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Winter Solstice

12-21-18 winter solstice IMG_1706The tilt of the Earth’s axis of rotation gives different parts of the planet exposure to the Sun at different times of the year, providing seasons.  In December, the Earth’s North Pole turns away from the Sun, giving the Southern Hemisphere the most sunlight.

The annual winter solstice brings us the shortest day and longest night of the year in the Northern Hemisphere. The date and time of the solstice vary each year, though it typically falls between Dec. 20 and Dec. 23.  This year’s winter solstice is at 5:23 p.m. Eastern Time today. At that moment, the sun appears directly over the Tropic of Capricorn, at 23.5 degrees south latitude. Here in the Northern Hemisphere, the sun takes its lowest and shortest path through the southern sky. The day will feature just 8 hours and 49 minutes of daylight — compared to our typical 12 hours or so.

This year’s winter solstice won’t be quite as dark as usual (weather permitting). On Saturday, the first full day of winter, a full moon will brighten the long, dark night. The December full moon, also known as the Cold Moon or Long Night’s Moon, arrives less than a day after the solstice, at 12:49 p.m. on Dec. 22. The last time the full moon and the winter solstice occurred less than a day apart was in 2010, and it won’t happen again until 2029.

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11 responses

  1. Alice Pratt

    Happy Winter Solstice! Happy Full Moon!

    December 21, 2018 at 8:35 am

  2. Val Cunningham

    Happy Solstice to you, Mary! And I have a question: I know day length varies a bit as one moves from north to south in the U.S., but I wonder about this discrepancy: I live in St. Paul, Minnesota, and the newspaper reports that yesterday (and presumably today) was 8 hours and 47 minutes long, quite different from the 9 hours and 53 day length stated in your column. Could our two areas really be experiencing more than an hour’s difference? All the best,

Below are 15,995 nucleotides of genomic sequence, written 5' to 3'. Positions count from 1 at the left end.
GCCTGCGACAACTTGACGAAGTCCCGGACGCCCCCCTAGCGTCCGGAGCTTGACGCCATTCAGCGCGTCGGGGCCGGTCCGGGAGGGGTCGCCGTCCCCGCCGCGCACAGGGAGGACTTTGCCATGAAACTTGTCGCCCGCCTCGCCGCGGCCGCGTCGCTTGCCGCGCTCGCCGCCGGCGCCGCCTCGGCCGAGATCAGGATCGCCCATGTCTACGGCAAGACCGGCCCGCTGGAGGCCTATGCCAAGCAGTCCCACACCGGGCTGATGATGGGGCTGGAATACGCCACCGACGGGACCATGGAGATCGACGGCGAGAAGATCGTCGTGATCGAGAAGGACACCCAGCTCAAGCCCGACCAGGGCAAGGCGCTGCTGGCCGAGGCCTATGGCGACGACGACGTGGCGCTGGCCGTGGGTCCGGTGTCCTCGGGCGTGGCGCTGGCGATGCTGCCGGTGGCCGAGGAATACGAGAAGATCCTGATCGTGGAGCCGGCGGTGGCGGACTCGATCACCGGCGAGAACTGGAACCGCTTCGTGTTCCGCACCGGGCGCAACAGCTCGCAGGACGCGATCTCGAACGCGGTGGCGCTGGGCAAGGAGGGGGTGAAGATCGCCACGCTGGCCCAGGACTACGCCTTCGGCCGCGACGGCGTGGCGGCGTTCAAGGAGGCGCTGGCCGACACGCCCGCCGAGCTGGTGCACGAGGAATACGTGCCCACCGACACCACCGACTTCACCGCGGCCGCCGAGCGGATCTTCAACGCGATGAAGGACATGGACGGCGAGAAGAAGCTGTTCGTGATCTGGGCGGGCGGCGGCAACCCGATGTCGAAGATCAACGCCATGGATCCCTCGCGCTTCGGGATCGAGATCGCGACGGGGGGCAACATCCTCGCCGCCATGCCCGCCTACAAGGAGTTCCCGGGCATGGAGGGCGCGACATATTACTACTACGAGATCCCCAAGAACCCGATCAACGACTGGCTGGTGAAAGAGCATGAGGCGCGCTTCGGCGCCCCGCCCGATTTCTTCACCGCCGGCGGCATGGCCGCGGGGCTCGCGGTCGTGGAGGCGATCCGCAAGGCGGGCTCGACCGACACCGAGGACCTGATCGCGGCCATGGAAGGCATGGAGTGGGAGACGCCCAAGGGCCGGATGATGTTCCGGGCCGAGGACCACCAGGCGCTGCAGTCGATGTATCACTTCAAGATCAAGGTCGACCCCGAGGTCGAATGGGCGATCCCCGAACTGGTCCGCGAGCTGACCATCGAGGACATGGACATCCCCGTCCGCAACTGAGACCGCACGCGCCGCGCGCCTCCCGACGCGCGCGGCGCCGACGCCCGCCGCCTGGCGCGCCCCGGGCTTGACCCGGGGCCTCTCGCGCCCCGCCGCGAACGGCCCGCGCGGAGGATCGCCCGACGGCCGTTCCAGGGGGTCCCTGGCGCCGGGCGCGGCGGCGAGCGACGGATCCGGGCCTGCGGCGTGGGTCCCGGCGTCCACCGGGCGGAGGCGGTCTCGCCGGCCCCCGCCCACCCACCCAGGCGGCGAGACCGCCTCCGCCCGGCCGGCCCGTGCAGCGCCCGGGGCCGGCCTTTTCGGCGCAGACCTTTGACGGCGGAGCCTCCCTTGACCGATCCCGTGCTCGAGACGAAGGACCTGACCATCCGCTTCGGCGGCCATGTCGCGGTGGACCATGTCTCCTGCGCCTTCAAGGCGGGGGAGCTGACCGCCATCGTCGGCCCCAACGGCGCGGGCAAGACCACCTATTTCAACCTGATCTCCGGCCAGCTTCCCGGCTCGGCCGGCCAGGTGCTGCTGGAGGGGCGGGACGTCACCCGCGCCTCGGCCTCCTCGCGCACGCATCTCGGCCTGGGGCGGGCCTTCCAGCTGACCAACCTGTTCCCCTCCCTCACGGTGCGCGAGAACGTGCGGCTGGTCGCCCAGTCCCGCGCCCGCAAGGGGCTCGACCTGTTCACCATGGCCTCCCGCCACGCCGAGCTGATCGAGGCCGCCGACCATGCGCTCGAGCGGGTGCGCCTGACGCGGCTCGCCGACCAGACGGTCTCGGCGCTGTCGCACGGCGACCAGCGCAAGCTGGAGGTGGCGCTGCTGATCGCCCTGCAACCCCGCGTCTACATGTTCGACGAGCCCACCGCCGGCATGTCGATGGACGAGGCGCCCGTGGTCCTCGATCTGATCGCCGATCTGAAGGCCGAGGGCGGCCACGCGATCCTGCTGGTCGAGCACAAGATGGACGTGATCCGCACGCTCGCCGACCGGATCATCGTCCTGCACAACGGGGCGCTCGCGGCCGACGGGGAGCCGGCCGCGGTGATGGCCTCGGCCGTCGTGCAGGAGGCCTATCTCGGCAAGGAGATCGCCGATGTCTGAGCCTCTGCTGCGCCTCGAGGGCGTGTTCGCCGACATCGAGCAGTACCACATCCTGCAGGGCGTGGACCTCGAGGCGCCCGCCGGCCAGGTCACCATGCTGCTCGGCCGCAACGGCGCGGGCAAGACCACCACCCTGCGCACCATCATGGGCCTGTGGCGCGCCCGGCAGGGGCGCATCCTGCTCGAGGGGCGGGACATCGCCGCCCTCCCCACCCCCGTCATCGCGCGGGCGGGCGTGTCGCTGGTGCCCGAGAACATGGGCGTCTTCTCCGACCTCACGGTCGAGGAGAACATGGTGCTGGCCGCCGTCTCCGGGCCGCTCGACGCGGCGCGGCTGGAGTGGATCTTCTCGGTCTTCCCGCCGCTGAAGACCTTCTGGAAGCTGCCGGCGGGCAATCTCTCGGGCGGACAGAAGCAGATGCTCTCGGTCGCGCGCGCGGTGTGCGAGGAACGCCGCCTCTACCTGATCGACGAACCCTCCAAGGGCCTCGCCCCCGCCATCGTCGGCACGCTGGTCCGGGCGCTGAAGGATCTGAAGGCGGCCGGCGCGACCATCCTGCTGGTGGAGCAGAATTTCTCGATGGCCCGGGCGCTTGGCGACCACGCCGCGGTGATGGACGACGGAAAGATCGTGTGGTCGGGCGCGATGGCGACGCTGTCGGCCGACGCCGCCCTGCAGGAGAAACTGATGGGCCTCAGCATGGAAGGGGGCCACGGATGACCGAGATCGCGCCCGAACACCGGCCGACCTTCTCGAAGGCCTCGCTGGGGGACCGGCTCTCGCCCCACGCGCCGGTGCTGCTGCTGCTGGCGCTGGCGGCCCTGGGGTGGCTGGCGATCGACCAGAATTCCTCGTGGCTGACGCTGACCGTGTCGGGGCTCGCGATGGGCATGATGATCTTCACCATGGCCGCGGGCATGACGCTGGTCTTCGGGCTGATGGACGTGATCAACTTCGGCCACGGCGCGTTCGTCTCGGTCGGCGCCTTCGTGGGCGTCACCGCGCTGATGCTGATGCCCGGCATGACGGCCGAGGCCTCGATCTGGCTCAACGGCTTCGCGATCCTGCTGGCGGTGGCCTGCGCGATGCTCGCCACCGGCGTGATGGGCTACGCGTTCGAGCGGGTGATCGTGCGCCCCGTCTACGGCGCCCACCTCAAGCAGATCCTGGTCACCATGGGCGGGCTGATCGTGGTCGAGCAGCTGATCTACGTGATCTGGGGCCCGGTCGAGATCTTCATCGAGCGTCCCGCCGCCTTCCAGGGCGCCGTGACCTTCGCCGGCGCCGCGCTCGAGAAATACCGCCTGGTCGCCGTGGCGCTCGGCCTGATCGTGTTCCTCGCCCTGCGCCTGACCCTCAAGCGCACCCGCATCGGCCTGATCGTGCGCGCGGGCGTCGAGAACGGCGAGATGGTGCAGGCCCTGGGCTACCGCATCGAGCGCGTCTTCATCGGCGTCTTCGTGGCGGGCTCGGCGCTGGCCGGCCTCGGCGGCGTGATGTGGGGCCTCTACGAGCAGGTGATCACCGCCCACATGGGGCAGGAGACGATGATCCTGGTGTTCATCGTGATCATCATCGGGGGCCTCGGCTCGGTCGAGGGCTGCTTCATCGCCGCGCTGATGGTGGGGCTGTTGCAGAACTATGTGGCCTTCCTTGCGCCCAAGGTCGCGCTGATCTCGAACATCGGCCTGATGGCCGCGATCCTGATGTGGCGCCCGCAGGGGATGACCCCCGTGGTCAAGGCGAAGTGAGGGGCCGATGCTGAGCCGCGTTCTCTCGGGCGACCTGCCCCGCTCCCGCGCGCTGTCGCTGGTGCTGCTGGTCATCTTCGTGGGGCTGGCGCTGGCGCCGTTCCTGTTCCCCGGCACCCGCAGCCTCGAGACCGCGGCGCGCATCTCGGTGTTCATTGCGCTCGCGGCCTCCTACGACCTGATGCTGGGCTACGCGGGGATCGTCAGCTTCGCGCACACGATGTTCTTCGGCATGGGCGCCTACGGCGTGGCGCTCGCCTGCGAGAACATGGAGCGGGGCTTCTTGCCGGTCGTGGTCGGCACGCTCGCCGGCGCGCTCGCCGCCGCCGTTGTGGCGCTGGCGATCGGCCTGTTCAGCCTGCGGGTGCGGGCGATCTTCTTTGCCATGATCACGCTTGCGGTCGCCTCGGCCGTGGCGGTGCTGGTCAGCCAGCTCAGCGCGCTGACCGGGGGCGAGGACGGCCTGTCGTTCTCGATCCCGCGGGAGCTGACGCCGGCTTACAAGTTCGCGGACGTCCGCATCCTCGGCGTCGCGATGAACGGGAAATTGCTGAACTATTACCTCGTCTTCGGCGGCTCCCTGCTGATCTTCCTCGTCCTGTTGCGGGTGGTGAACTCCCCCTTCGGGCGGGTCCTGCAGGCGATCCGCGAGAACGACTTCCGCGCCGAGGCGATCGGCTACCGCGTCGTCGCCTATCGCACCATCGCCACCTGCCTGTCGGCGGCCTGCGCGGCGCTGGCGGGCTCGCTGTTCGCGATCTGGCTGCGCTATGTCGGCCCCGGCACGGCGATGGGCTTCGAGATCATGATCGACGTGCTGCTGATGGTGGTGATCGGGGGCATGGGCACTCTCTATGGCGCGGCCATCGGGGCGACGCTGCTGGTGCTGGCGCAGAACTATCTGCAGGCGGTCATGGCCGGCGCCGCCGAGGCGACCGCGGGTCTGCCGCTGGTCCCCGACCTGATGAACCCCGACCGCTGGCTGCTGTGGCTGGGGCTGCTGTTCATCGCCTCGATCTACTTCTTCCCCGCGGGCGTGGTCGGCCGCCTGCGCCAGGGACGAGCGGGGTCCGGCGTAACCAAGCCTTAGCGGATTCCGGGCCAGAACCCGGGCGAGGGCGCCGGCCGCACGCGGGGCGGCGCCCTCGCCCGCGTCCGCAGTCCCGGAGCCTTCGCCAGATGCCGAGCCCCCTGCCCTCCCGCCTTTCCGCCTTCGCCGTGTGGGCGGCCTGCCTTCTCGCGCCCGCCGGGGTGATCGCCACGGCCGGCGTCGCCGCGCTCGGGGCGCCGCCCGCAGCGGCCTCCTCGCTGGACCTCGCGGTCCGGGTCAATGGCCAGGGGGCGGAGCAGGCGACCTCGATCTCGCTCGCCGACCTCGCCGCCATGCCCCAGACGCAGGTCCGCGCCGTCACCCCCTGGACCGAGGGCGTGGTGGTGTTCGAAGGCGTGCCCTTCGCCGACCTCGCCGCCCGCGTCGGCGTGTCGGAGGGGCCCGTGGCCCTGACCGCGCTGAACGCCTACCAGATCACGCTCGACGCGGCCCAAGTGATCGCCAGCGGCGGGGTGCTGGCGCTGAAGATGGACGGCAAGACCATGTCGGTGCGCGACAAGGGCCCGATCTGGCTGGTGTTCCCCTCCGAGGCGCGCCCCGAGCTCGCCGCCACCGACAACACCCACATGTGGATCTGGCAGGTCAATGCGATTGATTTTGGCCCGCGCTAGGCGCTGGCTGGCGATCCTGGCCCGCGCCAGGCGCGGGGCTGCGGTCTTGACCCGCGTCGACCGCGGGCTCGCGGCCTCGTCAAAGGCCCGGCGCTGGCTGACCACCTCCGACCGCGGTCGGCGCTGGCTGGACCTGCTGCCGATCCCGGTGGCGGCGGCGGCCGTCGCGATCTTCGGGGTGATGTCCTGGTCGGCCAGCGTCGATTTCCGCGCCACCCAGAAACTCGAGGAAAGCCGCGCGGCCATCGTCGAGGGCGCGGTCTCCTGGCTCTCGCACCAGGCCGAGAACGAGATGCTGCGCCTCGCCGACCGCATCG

Val Cunningham

    December 21, 2018 at 8:50 am

    • Hi Val,
      You are correct about the discrepancy! I used a central New England latitude, and should have stuck to central Vermont where our daylight is just 8 hours and 49 minutes today!

      December 21, 2018 at 3:12 pm

  3. Wendy Weiger

    Warm Winter Solstice greetings! Up here in the icy north (Greenville, Maine), we don’t have anywhere near 9 hours and 53 minutes of daylight — just 8 hours and 42 minutes today!

    December 21, 2018 at 8:50 am

    • You’re right, Wendy! That was not correct for Vermont, either! We have only 8 hours and 49 minutes of daylight today – you have us beat!

      December 21, 2018 at 9:15 am

  4. The upside of the shortest daylight hours of the year is that the days will only get lighter from here!! The sun is already setting later in the day.

    December 21, 2018 at 9:04 am

  5. Pat Nelson

    I see others also commented on the length of the day. Here in SW NH, today is just 9 hours, and in summer it is 15.

    December 21, 2018 at 11:53 am

    • Yes, the day length I quoted for for further south than central Vermont, where I am, Pat. Hoped it was a middle of the road latitude for New England, but should have stuck to central Vermont’s 8 hours and 49 minutes!

      December 21, 2018 at 3:10 pm

  6. Kathy Schillemat

    Tomorrow night will be a lovely night for a moonlight hike!

    December 21, 2018 at 1:02 pm

  7. Kathie Fiveash

    The length of day today in Isafjordur Iceland, where I spent a month in perpetual daylight last spring around the summer solstice, is 2hours 43 minutes.

    December 21, 2018 at 4:08 pm

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